By Brian Turk
By Drew AIles
By Taylor Boylston
By Bree Davies
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By Jon Solomon
Trip-hop producer and live PA artist Emancipator (known day-to-day as Doug Appling) got his start producing electronic music in 2002 at age fifteen when he procured a copy of ACID Pro software. After dabbling as a drummer, Emancipator moved into producing trance and electro-pop before settling on his current sound. We spoke with him recently about his influences, his vision for the future of his music and what it will be like to play a show in his old stamping grounds of Washington, D.C., on this current tour with Bassnectar.
Westword: What drew you to trip-hop as your electronic-music genre of choice?
Emancipator: I guess I really like the production of it. Really deep, smooth bass and clean sounds. It's hard to say, really — that's just the natural sound that my music evolved toward after experimenting with a variety of styles.
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Who are some of the artists who have inspired your current sound?
DJ Shadow and Thievery Corporation were huge when I first started making beats. And lately, just within the past few years, there have been tons of new artists, like Flying Lotus, Nosaj Thing, Bonobo and a lot of underground hip-hop — I like the beats. Those are the ones I usually mention.
You've played with Bonobo and will be playing with Nosaj Thing. What's it like to be on stage with the same musicians who have influenced you?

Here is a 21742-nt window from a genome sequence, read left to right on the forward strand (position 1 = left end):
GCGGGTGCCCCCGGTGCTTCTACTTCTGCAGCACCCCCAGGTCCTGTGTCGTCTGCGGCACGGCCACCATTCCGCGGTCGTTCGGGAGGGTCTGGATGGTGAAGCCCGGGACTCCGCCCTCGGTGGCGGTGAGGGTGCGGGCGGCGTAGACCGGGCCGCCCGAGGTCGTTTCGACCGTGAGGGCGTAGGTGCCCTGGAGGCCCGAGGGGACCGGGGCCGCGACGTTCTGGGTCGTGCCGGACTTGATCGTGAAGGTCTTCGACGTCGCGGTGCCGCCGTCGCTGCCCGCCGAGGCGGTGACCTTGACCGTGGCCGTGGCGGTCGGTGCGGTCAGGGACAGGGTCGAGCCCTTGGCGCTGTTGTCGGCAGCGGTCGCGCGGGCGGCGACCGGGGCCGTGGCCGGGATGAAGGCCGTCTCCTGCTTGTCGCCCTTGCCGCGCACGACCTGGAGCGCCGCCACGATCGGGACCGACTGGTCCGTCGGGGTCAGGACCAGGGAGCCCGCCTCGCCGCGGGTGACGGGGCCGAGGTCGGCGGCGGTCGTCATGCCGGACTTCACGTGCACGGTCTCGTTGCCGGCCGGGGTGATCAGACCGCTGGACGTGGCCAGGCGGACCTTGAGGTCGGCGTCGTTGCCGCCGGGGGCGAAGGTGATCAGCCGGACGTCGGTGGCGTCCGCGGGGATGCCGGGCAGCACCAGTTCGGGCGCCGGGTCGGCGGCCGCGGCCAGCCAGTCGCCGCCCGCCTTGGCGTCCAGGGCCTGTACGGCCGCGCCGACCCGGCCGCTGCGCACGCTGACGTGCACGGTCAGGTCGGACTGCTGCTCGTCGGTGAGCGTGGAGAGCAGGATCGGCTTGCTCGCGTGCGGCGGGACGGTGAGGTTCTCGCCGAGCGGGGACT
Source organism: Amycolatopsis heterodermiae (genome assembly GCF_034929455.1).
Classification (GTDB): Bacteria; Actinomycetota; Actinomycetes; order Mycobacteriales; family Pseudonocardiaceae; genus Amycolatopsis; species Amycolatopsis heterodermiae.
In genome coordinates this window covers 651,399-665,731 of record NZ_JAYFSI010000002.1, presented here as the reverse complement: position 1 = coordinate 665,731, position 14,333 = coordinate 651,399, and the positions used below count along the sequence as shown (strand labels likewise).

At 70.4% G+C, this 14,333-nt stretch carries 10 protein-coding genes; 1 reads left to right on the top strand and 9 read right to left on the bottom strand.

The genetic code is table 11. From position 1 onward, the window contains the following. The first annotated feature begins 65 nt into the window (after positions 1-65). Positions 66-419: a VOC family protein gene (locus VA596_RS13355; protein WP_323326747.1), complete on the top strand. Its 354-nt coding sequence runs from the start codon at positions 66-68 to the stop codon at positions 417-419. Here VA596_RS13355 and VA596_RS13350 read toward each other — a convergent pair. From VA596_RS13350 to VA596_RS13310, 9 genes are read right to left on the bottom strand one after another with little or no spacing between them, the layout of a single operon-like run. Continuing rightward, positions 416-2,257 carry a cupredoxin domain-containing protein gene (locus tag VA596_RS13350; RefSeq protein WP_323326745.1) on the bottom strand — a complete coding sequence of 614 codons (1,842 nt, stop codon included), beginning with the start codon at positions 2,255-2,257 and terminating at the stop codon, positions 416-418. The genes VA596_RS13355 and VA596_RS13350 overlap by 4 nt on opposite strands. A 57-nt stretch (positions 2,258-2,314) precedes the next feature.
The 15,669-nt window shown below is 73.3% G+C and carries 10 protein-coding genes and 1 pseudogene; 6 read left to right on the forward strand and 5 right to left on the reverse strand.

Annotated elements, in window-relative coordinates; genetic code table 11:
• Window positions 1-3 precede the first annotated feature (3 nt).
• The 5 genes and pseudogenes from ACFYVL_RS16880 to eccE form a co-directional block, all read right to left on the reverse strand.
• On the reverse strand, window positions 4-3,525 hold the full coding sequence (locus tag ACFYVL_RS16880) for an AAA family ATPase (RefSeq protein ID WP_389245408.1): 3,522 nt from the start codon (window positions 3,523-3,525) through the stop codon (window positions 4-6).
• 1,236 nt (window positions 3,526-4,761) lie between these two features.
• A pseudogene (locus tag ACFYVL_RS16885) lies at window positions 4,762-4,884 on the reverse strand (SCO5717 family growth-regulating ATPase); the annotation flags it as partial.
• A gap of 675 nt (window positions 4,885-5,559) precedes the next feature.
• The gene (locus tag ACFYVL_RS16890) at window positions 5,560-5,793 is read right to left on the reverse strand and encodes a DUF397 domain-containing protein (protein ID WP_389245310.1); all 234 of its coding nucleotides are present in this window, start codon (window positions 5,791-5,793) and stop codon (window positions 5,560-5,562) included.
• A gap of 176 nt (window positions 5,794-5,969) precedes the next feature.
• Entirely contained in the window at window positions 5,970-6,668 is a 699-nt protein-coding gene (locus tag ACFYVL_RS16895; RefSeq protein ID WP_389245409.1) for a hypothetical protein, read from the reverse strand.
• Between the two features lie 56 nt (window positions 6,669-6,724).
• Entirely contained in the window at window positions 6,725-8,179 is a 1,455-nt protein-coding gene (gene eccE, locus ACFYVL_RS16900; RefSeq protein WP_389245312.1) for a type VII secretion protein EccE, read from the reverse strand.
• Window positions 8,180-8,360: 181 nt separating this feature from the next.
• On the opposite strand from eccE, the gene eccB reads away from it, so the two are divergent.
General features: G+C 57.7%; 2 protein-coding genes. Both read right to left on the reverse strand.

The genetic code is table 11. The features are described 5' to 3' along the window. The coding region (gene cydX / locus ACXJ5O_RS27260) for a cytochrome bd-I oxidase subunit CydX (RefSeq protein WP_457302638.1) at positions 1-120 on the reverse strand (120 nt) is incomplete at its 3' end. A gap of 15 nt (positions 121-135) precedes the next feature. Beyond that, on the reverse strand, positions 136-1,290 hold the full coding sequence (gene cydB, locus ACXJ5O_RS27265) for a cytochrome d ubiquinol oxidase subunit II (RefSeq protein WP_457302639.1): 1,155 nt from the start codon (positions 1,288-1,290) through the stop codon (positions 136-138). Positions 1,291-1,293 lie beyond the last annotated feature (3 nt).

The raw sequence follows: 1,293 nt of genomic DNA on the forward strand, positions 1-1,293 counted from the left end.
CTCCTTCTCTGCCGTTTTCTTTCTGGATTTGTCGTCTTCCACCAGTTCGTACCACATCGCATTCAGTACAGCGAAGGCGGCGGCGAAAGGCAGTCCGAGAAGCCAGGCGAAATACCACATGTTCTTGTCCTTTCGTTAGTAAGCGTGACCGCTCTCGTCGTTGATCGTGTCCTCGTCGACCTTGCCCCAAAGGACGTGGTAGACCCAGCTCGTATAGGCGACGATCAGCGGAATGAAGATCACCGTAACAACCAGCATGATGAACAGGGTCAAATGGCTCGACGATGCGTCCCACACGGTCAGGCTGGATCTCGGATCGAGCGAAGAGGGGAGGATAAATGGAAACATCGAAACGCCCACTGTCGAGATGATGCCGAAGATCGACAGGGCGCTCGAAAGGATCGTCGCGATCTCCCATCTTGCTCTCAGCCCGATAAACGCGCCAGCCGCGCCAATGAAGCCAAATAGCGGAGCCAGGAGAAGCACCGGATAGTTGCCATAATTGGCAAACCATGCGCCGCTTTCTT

It's a trip. I've been able to meet a lot of the artists I've grown up listening to in the past year. It's kind of self-affirming, in a way, that my music belongs here with these people. I'm proud to be a contemporary in the electronic producers' scene.
Where do you see your music going in the next five years or so?
I know that my sound is evolving constantly as I become familiar with various production tools and techniques. I really haven't grown out of this style of downtempo; I just feel like I'm really getting into it, and there's lots of rooms to explore. I can see myself coming up with some uptempo stuff in the future, but for now, it's all about the smooth beats.
Who's on your dream list of artists to collaborate with?
I'd like to meet some more sexy jazz female vocalists in the future, but there's so many of them, it's hard to pick one. I don't want to say Björk or anything, but that's what I mean. I want to work with Thievery Corporation's vocalists.
Have you been back to play in Virginia since you started touring?
My show in Washington, D.C., on November 3 is kind of like a homecoming show. I went to high school right outside D.C., and this is a venue I went to go see big shows at, and now I'm going back to play it. I'm sure I'll be through Richmond or nearby. I'll get people asking to get put on the list. I know my family's gonna be there, a lot of my family.